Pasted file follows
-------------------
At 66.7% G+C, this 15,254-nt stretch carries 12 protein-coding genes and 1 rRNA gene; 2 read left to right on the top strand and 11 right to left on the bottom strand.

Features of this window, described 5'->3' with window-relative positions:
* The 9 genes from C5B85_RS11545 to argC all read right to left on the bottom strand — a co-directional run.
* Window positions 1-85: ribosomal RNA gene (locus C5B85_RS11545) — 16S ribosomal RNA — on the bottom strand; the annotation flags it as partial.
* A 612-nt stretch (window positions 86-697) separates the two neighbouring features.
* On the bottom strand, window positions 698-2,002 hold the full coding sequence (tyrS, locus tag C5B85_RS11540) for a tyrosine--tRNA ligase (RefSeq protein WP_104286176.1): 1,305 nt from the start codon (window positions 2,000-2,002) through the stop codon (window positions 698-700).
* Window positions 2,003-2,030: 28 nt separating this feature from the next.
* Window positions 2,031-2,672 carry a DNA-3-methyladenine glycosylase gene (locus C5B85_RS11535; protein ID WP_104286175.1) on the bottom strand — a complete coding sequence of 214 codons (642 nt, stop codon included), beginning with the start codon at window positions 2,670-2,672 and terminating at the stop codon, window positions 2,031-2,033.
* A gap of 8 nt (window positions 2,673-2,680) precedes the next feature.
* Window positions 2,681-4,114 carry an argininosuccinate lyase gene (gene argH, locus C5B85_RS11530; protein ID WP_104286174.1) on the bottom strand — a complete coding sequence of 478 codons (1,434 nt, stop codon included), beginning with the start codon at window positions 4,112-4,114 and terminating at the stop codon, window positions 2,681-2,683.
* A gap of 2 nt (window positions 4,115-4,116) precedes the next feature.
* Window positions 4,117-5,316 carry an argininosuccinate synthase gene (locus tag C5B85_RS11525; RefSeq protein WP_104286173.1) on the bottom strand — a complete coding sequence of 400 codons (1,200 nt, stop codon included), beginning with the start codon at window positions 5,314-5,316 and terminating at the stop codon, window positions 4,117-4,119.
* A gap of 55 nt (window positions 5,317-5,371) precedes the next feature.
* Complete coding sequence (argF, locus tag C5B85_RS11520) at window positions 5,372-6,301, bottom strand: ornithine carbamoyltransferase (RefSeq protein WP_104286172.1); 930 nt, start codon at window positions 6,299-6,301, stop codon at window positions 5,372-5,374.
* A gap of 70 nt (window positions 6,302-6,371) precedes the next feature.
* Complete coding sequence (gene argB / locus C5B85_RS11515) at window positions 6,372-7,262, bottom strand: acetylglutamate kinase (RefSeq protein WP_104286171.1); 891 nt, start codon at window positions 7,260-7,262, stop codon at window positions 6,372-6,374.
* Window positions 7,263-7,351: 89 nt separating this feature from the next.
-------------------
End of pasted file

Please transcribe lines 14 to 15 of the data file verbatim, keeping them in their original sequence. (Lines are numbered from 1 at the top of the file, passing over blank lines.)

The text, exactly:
* Complete coding sequence (argF, locus tag C5B85_RS11520) at window positions 5,372-6,301, bottom strand: ornithine carbamoyltransferase (RefSeq protein WP_104286172.1); 930 nt, start codon at window positions 6,299-6,301, stop codon at window positions 5,372-5,374.
* A gap of 70 nt (window positions 6,302-6,371) precedes the next feature.